Au cœur d’un parcours scolaire qu’il qualifie de difficile, Djordan Lemay s’est découvert une passion pour le dessin. Encouragé par ses parents, le jeune homme originaire de Saint-Côme vit maintenant de son art via le tatouage et, éventuellement, par la création de sculptures de personnages «horrifiants». «Dès l’enfance, je n’écoutais pas souvent le prof et il me surprenait à dessiner», se rappelle-t-il en riant. Rapidement, Djordan Lemay puisera son inspiration dans les personnages issus de l’univers de Marvel et l’imaginaire des films d’horreur dans la création de ses oeuvres. «Ma mère, Chantal Lessard, est peintre. Avec mon père Richard, elle m’a payé des cours de peinture et, un peu plus tard, ma première machine à tatouage», se remémore-t-il reconnaissant. Exerçant son métier de tatoueur depuis une dizaine d’années, la pandémie provoquera chez le résident de Saint-Georges un choc économique et, heureusement, créatif. «Le confinement fut bénéfique pour moi pendant la première vague. Nous avons été forcés à l’arrêt et j’ai dû fermer boutique pour un temps indéterminé. Donc, j’ai dû me réinventer je me suis mis à la sculpture une passion que j’avais déjà, mais que j’ai décidé d’approfondir. Ayant une passion pour les films d’horreur, je me suis mis à sculpter pour le plaisir des personnages d’épouvante», souligne un Djordan Lemay qui aura la bonne idée de diffuser ses créations sur le web. «Rapidement, des gens de partout se sont mis à m’écrire après avoir vu mes sculptures! Mes créations ont attiré des gens de partout du Japon, du Mexique et de Los Angeles m’écrivaient. Plusieurs seraient acheteurs», dit-il en précisant que cet enthousiasme l’amène à penser au développement commercial de ce volet de son art. «Étant moi-même collectionneur d’objets reliés à des personnages de films d’horreur, je cherchais à me procurer des grandeurs nature. Souvent, je n’ai pas trouvé ce que je cherchais. Je me suis rendu compte que je suis loin d’être seul», constate celui qui est à se renseigner sur les droits de licence qui lui permettrait d’exploiter commercialement Freddy Krueger, Annabelle, Chucky ou Pennywise. «Je suis la preuve vivante qu’on peut se réinventer et si je peux être source d’inspiration pour d’autres personnes et montrer le positif dans toute cette pandémie et le confinement, pourquoi pas», conclut le positif Djordan Lemay. Comme quoi, parfois, il y a de la beauté dans l’horreur! Stéphane Lévesque, Initiative de journalisme local, L'Hebdo Journal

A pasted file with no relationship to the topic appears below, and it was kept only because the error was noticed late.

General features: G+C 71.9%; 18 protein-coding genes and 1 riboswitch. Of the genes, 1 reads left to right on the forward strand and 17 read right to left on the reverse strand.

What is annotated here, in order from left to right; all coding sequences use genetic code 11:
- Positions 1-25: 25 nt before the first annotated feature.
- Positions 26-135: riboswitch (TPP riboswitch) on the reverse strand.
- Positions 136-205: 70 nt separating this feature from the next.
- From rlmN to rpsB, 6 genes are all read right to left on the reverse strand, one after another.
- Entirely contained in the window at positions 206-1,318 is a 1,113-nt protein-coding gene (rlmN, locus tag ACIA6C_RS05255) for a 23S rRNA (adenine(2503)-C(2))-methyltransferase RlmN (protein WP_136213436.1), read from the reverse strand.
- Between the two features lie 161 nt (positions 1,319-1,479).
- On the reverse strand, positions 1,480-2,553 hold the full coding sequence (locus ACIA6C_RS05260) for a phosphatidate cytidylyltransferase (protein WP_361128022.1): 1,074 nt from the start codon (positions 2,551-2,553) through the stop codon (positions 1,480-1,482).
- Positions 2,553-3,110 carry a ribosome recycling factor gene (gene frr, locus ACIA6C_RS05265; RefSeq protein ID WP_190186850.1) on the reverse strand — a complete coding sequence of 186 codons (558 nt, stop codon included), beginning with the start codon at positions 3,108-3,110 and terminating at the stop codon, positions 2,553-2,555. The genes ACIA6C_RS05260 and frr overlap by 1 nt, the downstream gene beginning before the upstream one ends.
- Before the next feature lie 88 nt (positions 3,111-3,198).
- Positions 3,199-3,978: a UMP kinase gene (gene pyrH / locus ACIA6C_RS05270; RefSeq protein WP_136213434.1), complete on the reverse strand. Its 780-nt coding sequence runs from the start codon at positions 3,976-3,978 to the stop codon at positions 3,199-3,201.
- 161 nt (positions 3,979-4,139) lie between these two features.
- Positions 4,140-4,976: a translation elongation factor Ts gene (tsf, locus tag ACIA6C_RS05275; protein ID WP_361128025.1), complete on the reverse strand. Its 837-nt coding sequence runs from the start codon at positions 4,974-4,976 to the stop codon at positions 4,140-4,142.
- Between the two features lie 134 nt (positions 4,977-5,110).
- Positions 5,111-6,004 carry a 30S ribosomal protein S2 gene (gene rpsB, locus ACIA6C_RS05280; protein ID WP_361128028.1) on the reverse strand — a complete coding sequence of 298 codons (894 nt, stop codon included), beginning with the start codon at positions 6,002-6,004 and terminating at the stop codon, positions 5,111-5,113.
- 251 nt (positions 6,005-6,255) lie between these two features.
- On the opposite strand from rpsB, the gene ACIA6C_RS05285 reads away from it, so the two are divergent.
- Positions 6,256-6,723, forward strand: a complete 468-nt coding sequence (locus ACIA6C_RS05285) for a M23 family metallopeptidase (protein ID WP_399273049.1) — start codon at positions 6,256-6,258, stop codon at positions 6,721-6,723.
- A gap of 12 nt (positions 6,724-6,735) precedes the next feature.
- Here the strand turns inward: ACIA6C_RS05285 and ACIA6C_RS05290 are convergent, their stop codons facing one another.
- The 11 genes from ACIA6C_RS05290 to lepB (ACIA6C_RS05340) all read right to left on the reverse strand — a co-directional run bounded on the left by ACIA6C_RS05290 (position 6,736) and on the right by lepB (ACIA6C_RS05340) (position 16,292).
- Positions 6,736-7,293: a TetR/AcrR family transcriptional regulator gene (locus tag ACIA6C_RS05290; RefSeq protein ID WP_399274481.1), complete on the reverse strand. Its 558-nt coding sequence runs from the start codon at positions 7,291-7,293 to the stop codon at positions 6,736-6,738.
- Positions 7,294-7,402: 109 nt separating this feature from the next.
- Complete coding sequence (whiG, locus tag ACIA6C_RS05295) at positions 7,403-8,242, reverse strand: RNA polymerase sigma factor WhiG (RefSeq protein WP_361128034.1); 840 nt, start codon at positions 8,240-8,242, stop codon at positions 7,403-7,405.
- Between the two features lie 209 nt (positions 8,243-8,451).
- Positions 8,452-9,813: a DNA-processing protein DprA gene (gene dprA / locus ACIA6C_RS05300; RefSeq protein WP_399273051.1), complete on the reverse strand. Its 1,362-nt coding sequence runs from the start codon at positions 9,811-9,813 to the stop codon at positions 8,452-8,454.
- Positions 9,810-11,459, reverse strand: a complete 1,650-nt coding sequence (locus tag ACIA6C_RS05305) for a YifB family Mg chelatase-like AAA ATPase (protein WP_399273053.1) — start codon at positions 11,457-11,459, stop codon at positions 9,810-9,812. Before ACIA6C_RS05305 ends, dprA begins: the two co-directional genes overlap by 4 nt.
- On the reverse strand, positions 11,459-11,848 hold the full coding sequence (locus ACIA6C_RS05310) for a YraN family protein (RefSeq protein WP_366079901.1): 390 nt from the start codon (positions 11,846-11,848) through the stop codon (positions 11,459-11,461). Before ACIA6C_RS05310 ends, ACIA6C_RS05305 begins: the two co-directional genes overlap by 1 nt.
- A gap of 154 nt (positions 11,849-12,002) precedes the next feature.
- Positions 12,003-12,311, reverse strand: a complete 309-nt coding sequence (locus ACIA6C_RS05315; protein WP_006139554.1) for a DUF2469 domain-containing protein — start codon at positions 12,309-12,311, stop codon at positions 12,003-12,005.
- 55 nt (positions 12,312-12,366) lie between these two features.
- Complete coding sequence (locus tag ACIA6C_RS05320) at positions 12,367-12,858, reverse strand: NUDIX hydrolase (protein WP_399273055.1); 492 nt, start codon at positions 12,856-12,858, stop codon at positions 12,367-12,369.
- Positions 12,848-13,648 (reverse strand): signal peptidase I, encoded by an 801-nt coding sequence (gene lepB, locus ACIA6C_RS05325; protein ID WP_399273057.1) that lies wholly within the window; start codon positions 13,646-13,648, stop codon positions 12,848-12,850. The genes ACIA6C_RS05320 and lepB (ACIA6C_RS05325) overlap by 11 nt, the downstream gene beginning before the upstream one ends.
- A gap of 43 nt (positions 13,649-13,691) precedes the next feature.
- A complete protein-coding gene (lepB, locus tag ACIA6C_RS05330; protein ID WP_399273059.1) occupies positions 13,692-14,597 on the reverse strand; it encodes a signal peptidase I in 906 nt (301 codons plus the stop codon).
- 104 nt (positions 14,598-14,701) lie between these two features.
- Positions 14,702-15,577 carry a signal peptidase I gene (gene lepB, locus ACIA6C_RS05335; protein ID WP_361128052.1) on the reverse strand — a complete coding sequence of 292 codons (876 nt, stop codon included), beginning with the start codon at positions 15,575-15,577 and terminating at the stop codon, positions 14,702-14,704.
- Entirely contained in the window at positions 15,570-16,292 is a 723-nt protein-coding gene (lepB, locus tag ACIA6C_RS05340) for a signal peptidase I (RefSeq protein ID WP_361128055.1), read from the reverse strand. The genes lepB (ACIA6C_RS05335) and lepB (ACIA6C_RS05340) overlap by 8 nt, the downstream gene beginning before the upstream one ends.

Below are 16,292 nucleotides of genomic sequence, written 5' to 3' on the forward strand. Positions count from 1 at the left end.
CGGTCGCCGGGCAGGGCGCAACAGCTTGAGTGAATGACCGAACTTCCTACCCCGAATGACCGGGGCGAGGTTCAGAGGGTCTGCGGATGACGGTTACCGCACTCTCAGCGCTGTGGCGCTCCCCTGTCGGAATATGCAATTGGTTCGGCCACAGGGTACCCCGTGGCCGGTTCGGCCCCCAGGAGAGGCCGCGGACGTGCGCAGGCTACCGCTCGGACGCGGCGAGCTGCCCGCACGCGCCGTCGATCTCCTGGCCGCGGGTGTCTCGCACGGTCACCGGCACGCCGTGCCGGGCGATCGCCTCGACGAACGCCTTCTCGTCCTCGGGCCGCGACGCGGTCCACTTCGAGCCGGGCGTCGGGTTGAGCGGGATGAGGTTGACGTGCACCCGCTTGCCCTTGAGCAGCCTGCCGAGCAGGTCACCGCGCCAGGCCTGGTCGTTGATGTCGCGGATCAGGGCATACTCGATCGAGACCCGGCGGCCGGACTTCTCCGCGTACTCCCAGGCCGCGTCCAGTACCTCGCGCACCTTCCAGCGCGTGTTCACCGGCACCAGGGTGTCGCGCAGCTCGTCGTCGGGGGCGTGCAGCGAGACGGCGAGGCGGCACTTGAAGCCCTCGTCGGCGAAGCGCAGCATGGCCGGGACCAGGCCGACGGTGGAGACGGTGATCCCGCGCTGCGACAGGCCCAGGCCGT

The provincial government has appointed former Toronto police chief Mark Saunders as a special adviser to help oversee the redevelopment of Ontario Place. In a news release issued Friday, Lisa MacLeod, Ontario's minister of Heritage, Sport, Tourism and Culture Industries, said Saunders's intimate knowledge of the diverse communities in Toronto — and across Ontario — will bring "important perspectives" to the project. "Mr. Saunders will provide guidance and expert advice ... while working closely with the City of Toronto and Indigenous communities, as well as stakeholders and businesses involved in the redevelopment project," the province said in the release. The release says Saunders's senior-level experience in a major organization, and experience in large-scale "transformation change management," will allow him to effectively advise MacLeod and Premier Doug Ford as they make decisions about the future of the 155-acre plot of land. Saunders announced his resignation from the Toronto Police Service on June 8 of last year, and officially stepped down on July 31. In December 2020, he was also appointed to Ontario's COVID-19 vaccine distribution task force. What Ontario Place looked like in the fall of 2019.(Michael Wilson/CBC) Announcement about Ontario Place expected this spring The province accepted bids in 2019 for who would transform Ontario Place into a "year-round" destination. While the provincial government remains tight-lipped about the future of the site, MacLeod has confirmed that the vision does not include casinos or condos, the land will not be sold and the key heritage and recreational features of the site will remain. In Friday's release, MacLeod said the province will be sharing more news in the spring about plans for the redevelopment. "The 50th anniversary of Ontario Place is the perfect time to provide the people of Ontario with a preview of the tremendous plans for the site's future," she said.